CHARLOTTE, NC - JUNE 23: NBA Commissioner Adam Silver speaks to the media as Charlotte Hornets announce the 2017 All-Star game at the Time Warner Cable Arena on June 23, 2015 in Charlotte, North Carolina. (Photo by Joe Murphy/NBAE via Getty Images)
AP Photo
July 19, 2015

LAS VEGAS (AP) NBA commissioner Adam Silver insists a ''significant number'' of teams are losing money. But several players waking the red carpet Sunday night at the National Basketball Players Association's Players Awards insist they need to see proof before they believe Silver's claim.

''I've got to see that for myself,'' said Chris Paul, the president of the players' union. ''This is probably one of the first years I didn't really pay too much attention. I think this summer was more about trying to relax and enjoy my family a little bit. But we have a number of things we want to talk about, obviously some a little more important than others.''

Paul said the agenda is clear what the union will discuss, but declined to elaborate, or prioritize, the issues the players will tackle during union business on Monday. Nevertheless, Silver's comments last week during a board of governors meeting was a prime topic among the union members who were on the red carpet.

''I can't agree with that,'' Nazr Mohammed said about Silver's claim. ''I think the league is as healthy as it's ever been. Teams are worth more than they've ever been. The Clippers just went for $2 billion. I think it's hard to say that especially when you networks willing to give us the type of money they are to watch our games.''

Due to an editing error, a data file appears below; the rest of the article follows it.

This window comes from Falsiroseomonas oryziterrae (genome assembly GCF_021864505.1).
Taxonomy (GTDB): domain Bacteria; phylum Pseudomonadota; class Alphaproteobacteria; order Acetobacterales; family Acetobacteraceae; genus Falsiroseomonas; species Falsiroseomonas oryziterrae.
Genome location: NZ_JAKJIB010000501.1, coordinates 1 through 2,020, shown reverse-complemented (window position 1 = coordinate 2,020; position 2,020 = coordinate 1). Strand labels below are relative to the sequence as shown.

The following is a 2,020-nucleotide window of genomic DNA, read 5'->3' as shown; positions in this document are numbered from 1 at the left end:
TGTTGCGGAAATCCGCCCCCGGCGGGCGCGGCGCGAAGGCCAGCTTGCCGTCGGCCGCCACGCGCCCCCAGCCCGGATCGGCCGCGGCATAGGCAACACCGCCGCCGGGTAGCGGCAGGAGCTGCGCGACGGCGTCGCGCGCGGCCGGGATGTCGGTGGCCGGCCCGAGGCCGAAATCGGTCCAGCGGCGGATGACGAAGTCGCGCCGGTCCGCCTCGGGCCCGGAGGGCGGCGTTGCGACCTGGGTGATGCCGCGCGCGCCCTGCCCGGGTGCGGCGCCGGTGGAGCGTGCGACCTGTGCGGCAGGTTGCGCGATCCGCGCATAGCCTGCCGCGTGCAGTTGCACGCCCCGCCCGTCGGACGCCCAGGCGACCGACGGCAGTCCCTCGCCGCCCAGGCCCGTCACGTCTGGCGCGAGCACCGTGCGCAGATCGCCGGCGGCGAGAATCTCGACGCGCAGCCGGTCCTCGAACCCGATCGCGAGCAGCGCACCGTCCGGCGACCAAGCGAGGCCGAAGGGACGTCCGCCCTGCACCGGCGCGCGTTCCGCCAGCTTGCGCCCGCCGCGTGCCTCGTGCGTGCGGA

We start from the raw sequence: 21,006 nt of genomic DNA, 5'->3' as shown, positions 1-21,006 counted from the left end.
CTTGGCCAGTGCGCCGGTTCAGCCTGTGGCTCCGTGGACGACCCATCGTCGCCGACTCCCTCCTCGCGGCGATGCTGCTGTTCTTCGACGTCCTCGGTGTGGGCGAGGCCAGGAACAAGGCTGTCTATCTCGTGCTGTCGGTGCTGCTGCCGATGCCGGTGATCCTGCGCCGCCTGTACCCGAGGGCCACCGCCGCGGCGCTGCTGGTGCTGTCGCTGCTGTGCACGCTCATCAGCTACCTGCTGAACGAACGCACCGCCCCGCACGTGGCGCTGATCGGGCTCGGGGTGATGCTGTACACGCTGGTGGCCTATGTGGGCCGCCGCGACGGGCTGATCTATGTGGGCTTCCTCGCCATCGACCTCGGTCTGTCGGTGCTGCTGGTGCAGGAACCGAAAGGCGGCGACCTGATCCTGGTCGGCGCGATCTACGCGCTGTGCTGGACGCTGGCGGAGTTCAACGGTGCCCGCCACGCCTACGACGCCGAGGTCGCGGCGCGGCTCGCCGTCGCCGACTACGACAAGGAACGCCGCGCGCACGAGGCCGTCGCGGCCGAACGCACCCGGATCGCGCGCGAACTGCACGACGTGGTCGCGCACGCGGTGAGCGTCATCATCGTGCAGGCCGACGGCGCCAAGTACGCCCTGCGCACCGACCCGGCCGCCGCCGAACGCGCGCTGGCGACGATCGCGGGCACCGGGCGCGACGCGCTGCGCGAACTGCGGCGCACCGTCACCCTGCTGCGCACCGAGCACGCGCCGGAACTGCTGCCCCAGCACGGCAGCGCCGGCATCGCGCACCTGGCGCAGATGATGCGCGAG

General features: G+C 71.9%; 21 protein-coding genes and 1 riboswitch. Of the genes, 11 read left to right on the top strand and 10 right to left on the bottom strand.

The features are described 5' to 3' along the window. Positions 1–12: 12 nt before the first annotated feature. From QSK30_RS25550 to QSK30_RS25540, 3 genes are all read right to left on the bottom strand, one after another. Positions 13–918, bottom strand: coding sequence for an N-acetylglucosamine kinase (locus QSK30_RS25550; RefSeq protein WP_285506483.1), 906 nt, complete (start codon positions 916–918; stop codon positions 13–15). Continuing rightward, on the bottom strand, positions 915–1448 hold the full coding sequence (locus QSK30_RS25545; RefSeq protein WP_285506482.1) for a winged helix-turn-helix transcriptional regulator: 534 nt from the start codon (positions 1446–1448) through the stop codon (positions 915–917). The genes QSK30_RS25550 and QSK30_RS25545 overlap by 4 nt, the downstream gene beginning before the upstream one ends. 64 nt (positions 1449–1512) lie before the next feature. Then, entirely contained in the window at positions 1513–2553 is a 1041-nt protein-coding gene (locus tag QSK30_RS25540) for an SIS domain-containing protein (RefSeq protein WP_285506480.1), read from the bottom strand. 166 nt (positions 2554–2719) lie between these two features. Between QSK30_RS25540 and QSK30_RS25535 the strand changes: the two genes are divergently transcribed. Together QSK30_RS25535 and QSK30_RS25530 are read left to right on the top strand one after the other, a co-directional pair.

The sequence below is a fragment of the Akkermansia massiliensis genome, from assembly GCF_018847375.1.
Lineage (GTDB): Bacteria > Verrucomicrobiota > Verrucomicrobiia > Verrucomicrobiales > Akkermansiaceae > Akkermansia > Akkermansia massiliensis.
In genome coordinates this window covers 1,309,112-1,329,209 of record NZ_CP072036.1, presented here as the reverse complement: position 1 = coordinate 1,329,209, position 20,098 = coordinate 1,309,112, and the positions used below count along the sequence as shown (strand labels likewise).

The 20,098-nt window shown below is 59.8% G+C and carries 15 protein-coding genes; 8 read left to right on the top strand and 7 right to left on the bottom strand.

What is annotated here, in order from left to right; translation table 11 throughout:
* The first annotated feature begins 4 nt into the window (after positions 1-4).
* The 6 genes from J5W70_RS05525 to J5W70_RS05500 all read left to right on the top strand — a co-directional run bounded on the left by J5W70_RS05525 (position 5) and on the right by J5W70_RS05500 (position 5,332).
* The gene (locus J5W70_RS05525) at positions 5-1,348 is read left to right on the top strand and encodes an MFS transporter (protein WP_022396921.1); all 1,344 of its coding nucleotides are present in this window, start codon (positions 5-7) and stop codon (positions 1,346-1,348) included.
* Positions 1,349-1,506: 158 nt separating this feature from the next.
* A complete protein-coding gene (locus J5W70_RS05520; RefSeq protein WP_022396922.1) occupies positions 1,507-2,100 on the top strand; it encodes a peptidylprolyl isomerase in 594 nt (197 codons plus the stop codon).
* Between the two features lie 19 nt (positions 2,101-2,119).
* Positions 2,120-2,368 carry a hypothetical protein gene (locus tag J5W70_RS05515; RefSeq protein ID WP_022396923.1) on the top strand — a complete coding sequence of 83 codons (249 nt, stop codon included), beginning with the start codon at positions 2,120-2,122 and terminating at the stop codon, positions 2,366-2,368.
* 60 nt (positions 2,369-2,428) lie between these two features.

Said the union's executive director, Michelle Roberts: ''This is an important time for the game, and it is critical that we have marquee players involved in the discussion. While I'm going to enjoy tonight (at the awards show), I'm really going to enjoy tomorrow (during the union meeting).''

Both Paul and Roberts said having LeBron James directly involved in discussions will help strengthen talks and provide confidence with the younger players who may be encountering their first collective bargaining agreement discussion.

''Obviously me and `Bron talk about it every day,'' Paul said. ''He's the face of our league. His opinion matters. Our players listen when he talks. It'll be great to have him in there. One thing about Bron too is, when he commits to something he's always passionate about it, so I know his voice will be heard.''

It's too early to tell if either side will opt out of the current collective bargaining agreement in 2017, which would open the door for another round of negotiations. And while that's still two years away, the question of a lockout was presented to other players who were making their way down the red carpet.

''I've been around long enough and I know there's a lot of posturing that goes on during this process,'' Mohammed said. ''There's going to be things said that can be supported by numbers, but sometimes the numbers don't always give out the real facts. Hopefully they're going to let us see their books and we'll see exactly what they mean by that.''

Everyone attending the first-ever players' awards remained upbeat and were in good spirits heading into the Penn & Teller Theater at the Rio Hotel. The NBPA launched its inaugural awards ceremony after union members expressed a desire to vote for categories similar to the ones voted upon by media.

The awards show will air Tuesday on BET.

You May Like